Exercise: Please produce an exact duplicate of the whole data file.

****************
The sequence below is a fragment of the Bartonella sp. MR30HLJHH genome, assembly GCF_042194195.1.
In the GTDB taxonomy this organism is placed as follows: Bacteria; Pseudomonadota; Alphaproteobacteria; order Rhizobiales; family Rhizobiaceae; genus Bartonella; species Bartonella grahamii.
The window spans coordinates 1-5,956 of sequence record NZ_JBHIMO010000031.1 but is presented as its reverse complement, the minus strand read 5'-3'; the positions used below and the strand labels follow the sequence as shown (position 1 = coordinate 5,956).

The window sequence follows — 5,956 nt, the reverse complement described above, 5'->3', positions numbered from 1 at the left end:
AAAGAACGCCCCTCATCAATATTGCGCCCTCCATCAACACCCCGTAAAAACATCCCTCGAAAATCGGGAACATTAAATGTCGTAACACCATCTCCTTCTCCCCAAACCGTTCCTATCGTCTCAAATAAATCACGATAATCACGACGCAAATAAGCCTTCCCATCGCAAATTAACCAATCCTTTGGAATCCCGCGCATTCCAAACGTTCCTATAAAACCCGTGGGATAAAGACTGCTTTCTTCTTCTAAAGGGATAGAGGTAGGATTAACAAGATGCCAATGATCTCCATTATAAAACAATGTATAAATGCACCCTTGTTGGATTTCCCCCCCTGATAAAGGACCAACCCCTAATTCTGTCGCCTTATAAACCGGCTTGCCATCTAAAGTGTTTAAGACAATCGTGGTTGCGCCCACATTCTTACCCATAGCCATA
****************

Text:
The sequence below is a fragment of the Bartonella sp. MR30HLJHH genome, assembly GCF_042194195.1.
In the GTDB taxonomy this organism is placed as follows: Bacteria; Pseudomonadota; Alphaproteobacteria; order Rhizobiales; family Rhizobiaceae; genus Bartonella; species Bartonella grahamii.
The window spans coordinates 1-5,956 of sequence record NZ_JBHIMO010000031.1 but is presented as its reverse complement, the minus strand read 5'-3'; the positions used below and the strand labels follow the sequence as shown (position 1 = coordinate 5,956).

The window sequence follows — 5,956 nt, the reverse complement described above, 5'->3', positions numbered from 1 at the left end:
AAAGAACGCCCCTCATCAATATTGCGCCCTCCATCAACACCCCGTAAAAACATCCCTCGAAAATCGGGAACATTAAATGTCGTAACACCATCTCCTTCTCCCCAAACCGTTCCTATCGTCTCAAATAAATCACGATAATCACGACGCAAATAAGCCTTCCCATCGCAAATTAACCAATCCTTTGGAATCCCGCGCATTCCAAACGTTCCTATAAAACCCGTGGGATAAAGACTGCTTTCTTCTTCTAAAGGGATAGAGGTAGGATTAACAAGATGCCAATGATCTCCATTATAAAACAATGTATAAATGCACCCTTGTTGGATTTCCCCCCCTGATAAAGGACCAACCCCTAATTCTGTCGCCTTATAAACCGGCTTGCCATCTAAAGTGTTTAAGACAATCGTGGTTGCGCCCACATTCTTACCCATAGCCATA